## How do you find the greatest common factor of 88, 66?

##GCF (88, 66) = 22##, but there is another way to calculate it, sometimes more usefull…

Calculate the ##GCF## making a list of the factors of numbers and looking for the biggest of those who are repeated is a simple method but it can be very slow to use if we have more than two numbers and they are of a large size.

Instead, using the other method I describe below, you can calculate the ##GCF## fairly quickly, whatever numbers we have to consider, and the strategy used also serves to other operations and related integer calculations (eg , calculating the ##LCM##, simplifying radicals or fractions …).

(1) For each of the numbers that we have to consider, we make its :

##color(white) “0000”##For example, suppose you want to find the ##GCF## of ##600##, ##1500## ##color(white) “0000”##and ##3300##. The factorization of these three numbers is:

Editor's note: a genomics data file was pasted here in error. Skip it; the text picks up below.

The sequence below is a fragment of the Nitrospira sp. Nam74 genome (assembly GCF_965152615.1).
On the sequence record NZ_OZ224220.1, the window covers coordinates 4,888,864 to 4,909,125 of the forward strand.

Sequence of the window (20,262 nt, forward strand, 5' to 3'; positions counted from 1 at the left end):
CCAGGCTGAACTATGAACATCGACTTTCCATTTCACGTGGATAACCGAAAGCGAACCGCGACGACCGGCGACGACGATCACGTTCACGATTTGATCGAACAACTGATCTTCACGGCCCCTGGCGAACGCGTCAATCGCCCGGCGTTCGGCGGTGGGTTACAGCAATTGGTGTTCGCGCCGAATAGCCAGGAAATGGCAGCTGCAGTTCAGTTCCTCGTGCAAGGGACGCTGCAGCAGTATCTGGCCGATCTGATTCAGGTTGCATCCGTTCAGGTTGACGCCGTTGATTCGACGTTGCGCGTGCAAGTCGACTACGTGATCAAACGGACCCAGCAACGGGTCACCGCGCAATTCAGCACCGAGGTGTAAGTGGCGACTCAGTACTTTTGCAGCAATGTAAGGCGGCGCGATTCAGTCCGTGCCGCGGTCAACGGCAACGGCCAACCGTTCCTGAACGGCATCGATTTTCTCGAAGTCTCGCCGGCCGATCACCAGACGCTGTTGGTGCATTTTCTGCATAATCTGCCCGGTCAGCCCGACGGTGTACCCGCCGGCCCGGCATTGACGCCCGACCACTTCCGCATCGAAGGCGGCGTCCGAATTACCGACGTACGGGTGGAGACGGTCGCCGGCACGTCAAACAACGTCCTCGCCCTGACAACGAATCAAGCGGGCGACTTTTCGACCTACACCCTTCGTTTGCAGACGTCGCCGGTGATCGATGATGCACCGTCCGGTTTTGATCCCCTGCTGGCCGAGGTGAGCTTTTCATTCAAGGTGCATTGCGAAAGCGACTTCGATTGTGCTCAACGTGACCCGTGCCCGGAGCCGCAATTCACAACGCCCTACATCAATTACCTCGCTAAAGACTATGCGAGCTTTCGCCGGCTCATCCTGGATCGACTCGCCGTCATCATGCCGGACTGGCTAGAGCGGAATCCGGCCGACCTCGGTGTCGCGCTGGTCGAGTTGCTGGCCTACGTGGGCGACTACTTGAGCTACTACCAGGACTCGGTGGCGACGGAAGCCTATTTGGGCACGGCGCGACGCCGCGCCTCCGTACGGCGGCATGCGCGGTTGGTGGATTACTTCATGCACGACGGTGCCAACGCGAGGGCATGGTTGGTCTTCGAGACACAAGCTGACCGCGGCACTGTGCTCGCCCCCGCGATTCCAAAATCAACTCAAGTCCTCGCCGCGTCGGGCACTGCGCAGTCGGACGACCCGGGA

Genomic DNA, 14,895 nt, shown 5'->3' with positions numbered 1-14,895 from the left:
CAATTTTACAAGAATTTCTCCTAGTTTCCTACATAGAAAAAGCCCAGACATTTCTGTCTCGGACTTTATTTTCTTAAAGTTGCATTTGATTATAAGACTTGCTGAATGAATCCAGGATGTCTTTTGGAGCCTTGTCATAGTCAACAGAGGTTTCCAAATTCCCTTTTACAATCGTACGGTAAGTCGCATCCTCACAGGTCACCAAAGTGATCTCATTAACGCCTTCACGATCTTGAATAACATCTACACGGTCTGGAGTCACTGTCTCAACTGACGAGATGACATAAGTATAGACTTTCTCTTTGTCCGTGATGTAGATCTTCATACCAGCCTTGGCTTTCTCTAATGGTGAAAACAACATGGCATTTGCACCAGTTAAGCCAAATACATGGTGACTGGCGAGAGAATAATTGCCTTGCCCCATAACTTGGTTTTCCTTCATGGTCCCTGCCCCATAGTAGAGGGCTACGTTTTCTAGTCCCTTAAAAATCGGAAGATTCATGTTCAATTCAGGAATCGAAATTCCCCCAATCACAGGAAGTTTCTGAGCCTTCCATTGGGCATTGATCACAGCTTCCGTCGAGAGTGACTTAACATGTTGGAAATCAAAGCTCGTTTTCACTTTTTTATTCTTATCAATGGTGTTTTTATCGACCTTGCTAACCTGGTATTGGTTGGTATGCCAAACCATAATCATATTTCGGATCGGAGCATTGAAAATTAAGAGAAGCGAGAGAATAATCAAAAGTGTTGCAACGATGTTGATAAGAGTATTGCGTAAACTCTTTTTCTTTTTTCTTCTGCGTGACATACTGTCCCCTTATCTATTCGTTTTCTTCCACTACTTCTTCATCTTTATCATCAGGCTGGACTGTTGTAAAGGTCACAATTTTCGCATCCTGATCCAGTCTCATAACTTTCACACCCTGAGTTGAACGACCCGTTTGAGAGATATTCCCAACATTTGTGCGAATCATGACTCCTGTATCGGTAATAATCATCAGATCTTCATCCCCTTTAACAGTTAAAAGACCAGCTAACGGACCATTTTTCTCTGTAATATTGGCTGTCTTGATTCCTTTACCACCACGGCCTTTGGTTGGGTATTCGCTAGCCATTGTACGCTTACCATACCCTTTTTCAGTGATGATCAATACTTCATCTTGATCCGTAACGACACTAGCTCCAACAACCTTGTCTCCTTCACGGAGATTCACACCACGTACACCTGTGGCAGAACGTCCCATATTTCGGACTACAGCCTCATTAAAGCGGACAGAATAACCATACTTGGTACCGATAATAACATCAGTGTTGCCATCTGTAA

##color(white) “00000000000000000000” 600 = 2^3 cdot 3 cdot 5^2## ##color(white) “0000000000000000000” 1500 = 2^2 cdot 3 cdot 5^3## ##color(white) “0000000000000000000” 3300 = 2^2 cdot 3 cdot 5^2 cdot 11##

(2) We chose those factors that are repeated in all numbers, first taking the base of each.

##color(white) “0000”##In our example, as the powers with equal bases on the three ##color(white) “0000”##numbers are those with base 2, 3 and 5, those would be the ##color(white) “0000”##factors to consider. The factor 11, however, only appears in the ##color(white) “0000”##decomposition of one of the numbers, so we discard it:

##color(white) “000000000000” GCF (600, 1500, 3300) = 2^? cdot 3^? cdot 5^?##

(3) We must use as , for each base, the smallest of which appear in the prime factorization.

##color(white) “0000”##Of all the factors that have ##2## as a base, the smallest exponent ##color(white) “0000”##that appears is the ##2##, therefore, we will use ##2^2## in calculating the ##color(white) “0000” GCF##. We do the same with the ##3## (which is raised to ##1## in the ##color(white) “0000”##three numbers, so we’ll use ##3^1##) and ##5## (which has the smallest ##color(white) “0000”##exponent ##2##):

##color(white) “000000000000” GCF (600, 1500, 3300) = 2^2 cdot 3 cdot 5^2 = 300##.

We can recall the method of calculating the ##GCF## learning that “we take only those factors that are repeated, and using the smallest possible exponent”. More abbreviated form:

##color(white) “0000” GCF = “common factors with lower exponent”##.